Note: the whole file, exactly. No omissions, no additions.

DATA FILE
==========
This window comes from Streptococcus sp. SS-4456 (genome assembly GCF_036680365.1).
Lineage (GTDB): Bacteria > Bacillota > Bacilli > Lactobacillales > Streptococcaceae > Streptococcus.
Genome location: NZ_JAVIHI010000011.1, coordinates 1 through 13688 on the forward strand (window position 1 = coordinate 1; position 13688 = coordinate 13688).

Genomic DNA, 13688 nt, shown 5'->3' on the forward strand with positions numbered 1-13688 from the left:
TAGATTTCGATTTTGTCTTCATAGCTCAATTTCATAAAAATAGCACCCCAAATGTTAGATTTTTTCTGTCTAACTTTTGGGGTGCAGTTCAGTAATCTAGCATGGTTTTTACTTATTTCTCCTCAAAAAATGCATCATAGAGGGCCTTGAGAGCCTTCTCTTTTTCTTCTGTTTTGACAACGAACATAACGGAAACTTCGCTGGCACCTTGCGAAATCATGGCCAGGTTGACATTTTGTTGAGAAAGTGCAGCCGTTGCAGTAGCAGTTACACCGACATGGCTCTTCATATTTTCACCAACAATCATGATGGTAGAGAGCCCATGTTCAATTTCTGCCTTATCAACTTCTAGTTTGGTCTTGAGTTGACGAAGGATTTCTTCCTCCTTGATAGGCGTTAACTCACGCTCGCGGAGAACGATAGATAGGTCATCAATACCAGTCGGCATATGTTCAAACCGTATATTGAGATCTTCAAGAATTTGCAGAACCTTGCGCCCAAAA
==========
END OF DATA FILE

This window comes from Streptococcus sp. SS-4456 (genome assembly GCF_036680365.1).
Lineage (GTDB): Bacteria > Bacillota > Bacilli > Lactobacillales > Streptococcaceae > Streptococcus.
Genome location: NZ_JAVIHI010000011.1, coordinates 1 through 13688 on the forward strand (window position 1 = coordinate 1; position 13688 = coordinate 13688).

Genomic DNA, 13688 nt, shown 5'->3' on the forward strand with positions numbered 1-13688 from the left:
TAGATTTCGATTTTGTCTTCATAGCTCAATTTCATAAAAATAGCACCCCAAATGTTAGATTTTTTCTGTCTAACTTTTGGGGTGCAGTTCAGTAATCTAGCATGGTTTTTACTTATTTCTCCTCAAAAAATGCATCATAGAGGGCCTTGAGAGCCTTCTCTTTTTCTTCTGTTTTGACAACGAACATAACGGAAACTTCGCTGGCACCTTGCGAAATCATGGCCAGGTTGACATTTTGTTGAGAAAGTGCAGCCGTTGCAGTAGCAGTTACACCGACATGGCTCTTCATATTTTCACCAACAATCATGATGGTAGAGAGCCCATGTTCAATTTCTGCCTTATCAACTTCTAGTTTGGTCTTGAGTTGACGAAGGATTTCTTCCTCCTTGATAGGCGTTAACTCACGCTCGCGGAGAACGATAGATAGGTCATCAATACCAGTCGGCATATGTTCAAACCGTATATTGAGATCTTCAAGAATTTGCAGAACCTTGCGCCCAAAA